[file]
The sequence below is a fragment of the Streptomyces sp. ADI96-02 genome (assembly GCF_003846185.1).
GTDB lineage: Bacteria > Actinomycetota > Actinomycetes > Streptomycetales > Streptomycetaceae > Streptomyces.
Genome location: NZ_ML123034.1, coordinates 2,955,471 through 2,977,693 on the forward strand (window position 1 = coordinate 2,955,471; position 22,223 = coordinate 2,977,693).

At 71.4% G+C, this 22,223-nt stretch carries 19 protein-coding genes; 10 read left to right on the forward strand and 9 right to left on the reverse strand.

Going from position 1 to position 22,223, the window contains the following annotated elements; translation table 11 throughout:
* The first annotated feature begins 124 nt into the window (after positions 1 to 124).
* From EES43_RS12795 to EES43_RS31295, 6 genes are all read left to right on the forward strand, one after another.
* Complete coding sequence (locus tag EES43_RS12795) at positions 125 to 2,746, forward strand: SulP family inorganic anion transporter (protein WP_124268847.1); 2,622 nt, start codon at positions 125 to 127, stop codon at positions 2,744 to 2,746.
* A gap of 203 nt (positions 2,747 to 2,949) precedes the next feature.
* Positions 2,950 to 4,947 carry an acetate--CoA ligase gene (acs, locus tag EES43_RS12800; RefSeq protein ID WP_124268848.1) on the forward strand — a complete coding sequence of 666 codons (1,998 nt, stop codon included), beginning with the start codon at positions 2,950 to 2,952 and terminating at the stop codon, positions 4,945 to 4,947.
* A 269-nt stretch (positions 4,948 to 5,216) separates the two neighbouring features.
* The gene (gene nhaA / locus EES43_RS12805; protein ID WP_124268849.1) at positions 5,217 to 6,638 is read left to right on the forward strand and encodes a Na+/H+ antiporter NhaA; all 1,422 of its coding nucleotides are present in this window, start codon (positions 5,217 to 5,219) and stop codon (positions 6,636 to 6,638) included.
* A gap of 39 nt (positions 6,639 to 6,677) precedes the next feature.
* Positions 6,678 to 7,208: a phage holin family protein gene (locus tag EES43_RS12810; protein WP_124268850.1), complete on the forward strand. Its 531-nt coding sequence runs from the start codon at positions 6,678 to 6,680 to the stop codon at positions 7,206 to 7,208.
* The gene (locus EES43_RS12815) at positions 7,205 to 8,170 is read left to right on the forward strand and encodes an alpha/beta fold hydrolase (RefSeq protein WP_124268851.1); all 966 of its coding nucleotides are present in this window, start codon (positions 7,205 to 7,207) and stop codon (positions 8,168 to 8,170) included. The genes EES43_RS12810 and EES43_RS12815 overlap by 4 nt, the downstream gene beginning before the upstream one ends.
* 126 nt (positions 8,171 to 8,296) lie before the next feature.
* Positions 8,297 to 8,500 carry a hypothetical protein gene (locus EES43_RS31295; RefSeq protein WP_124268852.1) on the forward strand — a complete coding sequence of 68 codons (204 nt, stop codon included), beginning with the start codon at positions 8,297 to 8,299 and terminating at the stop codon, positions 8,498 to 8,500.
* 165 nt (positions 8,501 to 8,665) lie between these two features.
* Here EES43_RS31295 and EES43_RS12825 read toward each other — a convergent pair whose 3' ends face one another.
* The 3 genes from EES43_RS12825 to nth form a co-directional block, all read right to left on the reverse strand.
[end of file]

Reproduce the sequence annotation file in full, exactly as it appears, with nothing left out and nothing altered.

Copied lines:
The sequence below is a fragment of the Streptomyces sp. ADI96-02 genome (assembly GCF_003846185.1).
GTDB lineage: Bacteria > Actinomycetota > Actinomycetes > Streptomycetales > Streptomycetaceae > Streptomyces.
Genome location: NZ_ML123034.1, coordinates 2,955,471 through 2,977,693 on the forward strand (window position 1 = coordinate 2,955,471; position 22,223 = coordinate 2,977,693).

At 71.4% G+C, this 22,223-nt stretch carries 19 protein-coding genes; 10 read left to right on the forward strand and 9 right to left on the reverse strand.

Going from position 1 to position 22,223, the window contains the following annotated elements; translation table 11 throughout:
* The first annotated feature begins 124 nt into the window (after positions 1 to 124).
* From EES43_RS12795 to EES43_RS31295, 6 genes are all read left to right on the forward strand, one after another.
* Complete coding sequence (locus tag EES43_RS12795) at positions 125 to 2,746, forward strand: SulP family inorganic anion transporter (protein WP_124268847.1); 2,622 nt, start codon at positions 125 to 127, stop codon at positions 2,744 to 2,746.
* A gap of 203 nt (positions 2,747 to 2,949) precedes the next feature.
* Positions 2,950 to 4,947 carry an acetate--CoA ligase gene (acs, locus tag EES43_RS12800; RefSeq protein ID WP_124268848.1) on the forward strand — a complete coding sequence of 666 codons (1,998 nt, stop codon included), beginning with the start codon at positions 2,950 to 2,952 and terminating at the stop codon, positions 4,945 to 4,947.
* A 269-nt stretch (positions 4,948 to 5,216) separates the two neighbouring features.
* The gene (gene nhaA / locus EES43_RS12805; protein ID WP_124268849.1) at positions 5,217 to 6,638 is read left to right on the forward strand and encodes a Na+/H+ antiporter NhaA; all 1,422 of its coding nucleotides are present in this window, start codon (positions 5,217 to 5,219) and stop codon (positions 6,636 to 6,638) included.
* A gap of 39 nt (positions 6,639 to 6,677) precedes the next feature.
* Positions 6,678 to 7,208: a phage holin family protein gene (locus tag EES43_RS12810; protein WP_124268850.1), complete on the forward strand. Its 531-nt coding sequence runs from the start codon at positions 6,678 to 6,680 to the stop codon at positions 7,206 to 7,208.
* The gene (locus EES43_RS12815) at positions 7,205 to 8,170 is read left to right on the forward strand and encodes an alpha/beta fold hydrolase (RefSeq protein WP_124268851.1); all 966 of its coding nucleotides are present in this window, start codon (positions 7,205 to 7,207) and stop codon (positions 8,168 to 8,170) included. The genes EES43_RS12810 and EES43_RS12815 overlap by 4 nt, the downstream gene beginning before the upstream one ends.
* 126 nt (positions 8,171 to 8,296) lie before the next feature.
* Positions 8,297 to 8,500 carry a hypothetical protein gene (locus EES43_RS31295; RefSeq protein WP_124268852.1) on the forward strand — a complete coding sequence of 68 codons (204 nt, stop codon included), beginning with the start codon at positions 8,297 to 8,299 and terminating at the stop codon, positions 8,498 to 8,500.
* 165 nt (positions 8,501 to 8,665) lie between these two features.
* Here EES43_RS31295 and EES43_RS12825 read toward each other — a convergent pair whose 3' ends face one another.
* The 3 genes from EES43_RS12825 to nth form a co-directional block, all read right to left on the reverse strand.